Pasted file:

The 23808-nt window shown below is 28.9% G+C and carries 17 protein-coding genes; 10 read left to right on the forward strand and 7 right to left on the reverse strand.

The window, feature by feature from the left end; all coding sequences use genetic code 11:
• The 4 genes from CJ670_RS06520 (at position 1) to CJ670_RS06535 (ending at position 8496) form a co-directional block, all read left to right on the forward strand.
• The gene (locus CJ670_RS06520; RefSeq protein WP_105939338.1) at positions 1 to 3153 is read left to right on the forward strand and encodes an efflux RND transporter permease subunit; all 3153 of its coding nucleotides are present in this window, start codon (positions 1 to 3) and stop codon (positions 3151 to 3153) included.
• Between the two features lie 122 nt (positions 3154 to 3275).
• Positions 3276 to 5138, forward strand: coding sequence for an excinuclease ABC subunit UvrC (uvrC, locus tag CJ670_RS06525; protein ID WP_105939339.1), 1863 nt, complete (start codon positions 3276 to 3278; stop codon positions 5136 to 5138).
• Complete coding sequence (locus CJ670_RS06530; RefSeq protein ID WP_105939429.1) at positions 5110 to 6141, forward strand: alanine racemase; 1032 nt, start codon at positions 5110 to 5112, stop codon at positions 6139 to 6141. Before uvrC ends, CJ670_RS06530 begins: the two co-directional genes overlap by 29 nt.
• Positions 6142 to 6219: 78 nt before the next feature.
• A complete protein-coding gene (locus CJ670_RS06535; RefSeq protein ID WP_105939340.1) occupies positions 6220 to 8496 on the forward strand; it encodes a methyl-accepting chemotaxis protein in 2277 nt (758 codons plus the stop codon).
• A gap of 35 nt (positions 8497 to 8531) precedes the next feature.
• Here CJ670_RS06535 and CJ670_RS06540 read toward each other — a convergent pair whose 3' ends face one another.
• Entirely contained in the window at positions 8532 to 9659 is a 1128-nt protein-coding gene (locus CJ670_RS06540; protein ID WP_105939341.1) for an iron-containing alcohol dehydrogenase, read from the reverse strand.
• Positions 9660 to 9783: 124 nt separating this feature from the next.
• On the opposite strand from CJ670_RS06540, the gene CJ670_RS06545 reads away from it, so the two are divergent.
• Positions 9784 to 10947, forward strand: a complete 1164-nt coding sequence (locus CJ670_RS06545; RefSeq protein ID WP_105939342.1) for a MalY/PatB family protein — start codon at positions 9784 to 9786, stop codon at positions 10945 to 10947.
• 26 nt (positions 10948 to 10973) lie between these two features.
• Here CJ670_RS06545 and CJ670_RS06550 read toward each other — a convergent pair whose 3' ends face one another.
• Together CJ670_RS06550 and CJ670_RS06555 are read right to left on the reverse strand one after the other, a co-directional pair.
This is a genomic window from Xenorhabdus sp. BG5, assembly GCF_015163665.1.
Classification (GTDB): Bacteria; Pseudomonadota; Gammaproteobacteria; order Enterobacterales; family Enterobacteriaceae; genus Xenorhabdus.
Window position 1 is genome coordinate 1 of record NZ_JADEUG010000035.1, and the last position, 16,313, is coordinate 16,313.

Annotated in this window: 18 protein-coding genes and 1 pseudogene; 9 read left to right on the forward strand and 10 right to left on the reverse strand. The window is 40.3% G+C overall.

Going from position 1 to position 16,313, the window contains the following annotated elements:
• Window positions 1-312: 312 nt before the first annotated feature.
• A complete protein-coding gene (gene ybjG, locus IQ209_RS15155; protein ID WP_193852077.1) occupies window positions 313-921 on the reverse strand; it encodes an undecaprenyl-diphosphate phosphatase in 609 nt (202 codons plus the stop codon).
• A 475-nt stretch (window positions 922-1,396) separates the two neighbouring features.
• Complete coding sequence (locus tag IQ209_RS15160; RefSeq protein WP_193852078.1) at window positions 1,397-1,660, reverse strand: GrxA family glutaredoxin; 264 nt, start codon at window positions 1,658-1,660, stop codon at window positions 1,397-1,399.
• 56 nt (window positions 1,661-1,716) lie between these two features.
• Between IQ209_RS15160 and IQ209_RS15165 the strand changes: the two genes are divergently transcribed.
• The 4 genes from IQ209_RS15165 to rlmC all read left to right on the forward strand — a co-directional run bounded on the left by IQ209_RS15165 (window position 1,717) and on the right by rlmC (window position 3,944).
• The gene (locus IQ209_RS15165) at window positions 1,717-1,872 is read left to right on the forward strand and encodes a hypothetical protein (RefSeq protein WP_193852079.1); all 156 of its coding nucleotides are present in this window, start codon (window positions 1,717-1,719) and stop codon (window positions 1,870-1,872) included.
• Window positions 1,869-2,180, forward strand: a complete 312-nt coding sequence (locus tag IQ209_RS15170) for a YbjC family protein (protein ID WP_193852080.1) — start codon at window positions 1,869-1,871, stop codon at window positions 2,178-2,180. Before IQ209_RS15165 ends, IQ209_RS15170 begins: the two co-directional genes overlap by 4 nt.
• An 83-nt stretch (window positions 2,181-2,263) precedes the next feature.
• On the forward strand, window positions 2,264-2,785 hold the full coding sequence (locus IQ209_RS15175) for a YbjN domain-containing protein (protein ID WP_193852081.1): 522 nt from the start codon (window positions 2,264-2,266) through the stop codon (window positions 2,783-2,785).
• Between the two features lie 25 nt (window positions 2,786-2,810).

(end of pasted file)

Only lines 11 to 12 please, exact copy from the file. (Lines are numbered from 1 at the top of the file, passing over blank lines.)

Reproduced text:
• Here CJ670_RS06535 and CJ670_RS06540 read toward each other — a convergent pair whose 3' ends face one another.
• Entirely contained in the window at positions 8532 to 9659 is a 1128-nt protein-coding gene (locus CJ670_RS06540; protein ID WP_105939341.1) for an iron-containing alcohol dehydrogenase, read from the reverse strand.